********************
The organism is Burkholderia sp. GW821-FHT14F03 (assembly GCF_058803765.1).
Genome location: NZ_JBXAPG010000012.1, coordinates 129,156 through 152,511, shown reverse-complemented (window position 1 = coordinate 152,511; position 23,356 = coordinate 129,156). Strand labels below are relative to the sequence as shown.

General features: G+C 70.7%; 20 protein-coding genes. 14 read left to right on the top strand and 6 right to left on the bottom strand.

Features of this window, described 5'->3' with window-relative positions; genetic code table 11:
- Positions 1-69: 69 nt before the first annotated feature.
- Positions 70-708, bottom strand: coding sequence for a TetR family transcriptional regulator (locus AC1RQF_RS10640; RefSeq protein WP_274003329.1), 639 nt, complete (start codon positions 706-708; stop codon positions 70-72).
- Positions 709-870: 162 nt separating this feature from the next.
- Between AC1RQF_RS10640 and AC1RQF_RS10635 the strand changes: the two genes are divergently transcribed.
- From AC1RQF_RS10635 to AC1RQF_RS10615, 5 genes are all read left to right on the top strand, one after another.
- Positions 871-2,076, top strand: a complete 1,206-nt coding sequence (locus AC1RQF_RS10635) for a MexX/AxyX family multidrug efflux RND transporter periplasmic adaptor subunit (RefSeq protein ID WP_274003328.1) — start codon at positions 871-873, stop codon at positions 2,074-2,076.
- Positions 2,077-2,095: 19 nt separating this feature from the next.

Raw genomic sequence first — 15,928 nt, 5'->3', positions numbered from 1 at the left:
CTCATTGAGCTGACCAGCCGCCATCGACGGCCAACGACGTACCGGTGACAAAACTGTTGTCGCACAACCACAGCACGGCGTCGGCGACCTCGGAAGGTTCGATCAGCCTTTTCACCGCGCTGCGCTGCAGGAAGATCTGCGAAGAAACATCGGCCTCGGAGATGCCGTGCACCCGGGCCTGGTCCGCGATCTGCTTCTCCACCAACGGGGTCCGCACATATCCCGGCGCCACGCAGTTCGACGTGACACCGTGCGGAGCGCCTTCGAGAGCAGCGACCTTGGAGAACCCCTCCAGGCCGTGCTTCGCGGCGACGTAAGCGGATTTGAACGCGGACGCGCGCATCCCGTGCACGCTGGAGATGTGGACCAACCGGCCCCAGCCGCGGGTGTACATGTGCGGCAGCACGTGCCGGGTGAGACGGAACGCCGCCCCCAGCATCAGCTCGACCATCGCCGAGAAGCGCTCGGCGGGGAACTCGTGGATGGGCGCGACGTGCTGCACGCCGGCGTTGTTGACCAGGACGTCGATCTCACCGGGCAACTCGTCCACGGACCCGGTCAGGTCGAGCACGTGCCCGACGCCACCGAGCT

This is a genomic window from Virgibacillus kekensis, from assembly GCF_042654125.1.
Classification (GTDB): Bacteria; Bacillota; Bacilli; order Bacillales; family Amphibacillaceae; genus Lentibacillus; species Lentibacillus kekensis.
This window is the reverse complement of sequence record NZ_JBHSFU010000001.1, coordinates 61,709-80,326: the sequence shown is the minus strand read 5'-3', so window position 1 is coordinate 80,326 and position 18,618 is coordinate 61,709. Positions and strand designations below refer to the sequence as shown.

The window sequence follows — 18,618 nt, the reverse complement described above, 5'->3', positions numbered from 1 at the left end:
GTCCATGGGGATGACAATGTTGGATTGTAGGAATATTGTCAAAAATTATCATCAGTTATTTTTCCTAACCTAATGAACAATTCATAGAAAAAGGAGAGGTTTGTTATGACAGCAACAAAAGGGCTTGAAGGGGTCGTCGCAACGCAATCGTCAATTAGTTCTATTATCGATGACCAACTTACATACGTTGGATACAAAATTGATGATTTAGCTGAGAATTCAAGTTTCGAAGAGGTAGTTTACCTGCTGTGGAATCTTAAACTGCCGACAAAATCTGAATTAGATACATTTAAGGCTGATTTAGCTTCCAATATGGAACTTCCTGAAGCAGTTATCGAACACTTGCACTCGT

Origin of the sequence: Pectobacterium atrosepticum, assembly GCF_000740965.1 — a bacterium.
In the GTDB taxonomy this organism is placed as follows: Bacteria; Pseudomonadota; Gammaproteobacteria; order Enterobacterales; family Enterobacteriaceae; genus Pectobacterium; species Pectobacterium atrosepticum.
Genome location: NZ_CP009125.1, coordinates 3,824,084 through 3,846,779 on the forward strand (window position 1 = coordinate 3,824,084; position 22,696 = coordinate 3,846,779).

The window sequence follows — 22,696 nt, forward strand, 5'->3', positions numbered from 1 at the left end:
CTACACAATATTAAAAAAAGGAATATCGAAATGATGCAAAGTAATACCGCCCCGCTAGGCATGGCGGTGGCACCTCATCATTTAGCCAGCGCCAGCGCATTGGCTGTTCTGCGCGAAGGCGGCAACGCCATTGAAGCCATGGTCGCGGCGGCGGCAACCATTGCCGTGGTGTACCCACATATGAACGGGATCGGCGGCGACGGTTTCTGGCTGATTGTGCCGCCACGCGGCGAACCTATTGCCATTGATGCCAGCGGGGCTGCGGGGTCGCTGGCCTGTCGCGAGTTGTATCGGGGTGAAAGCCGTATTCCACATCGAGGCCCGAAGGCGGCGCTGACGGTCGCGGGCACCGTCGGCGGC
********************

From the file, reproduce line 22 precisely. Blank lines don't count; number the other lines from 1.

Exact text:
The window sequence follows — 22,696 nt, forward strand, 5'->3', positions numbered from 1 at the left end: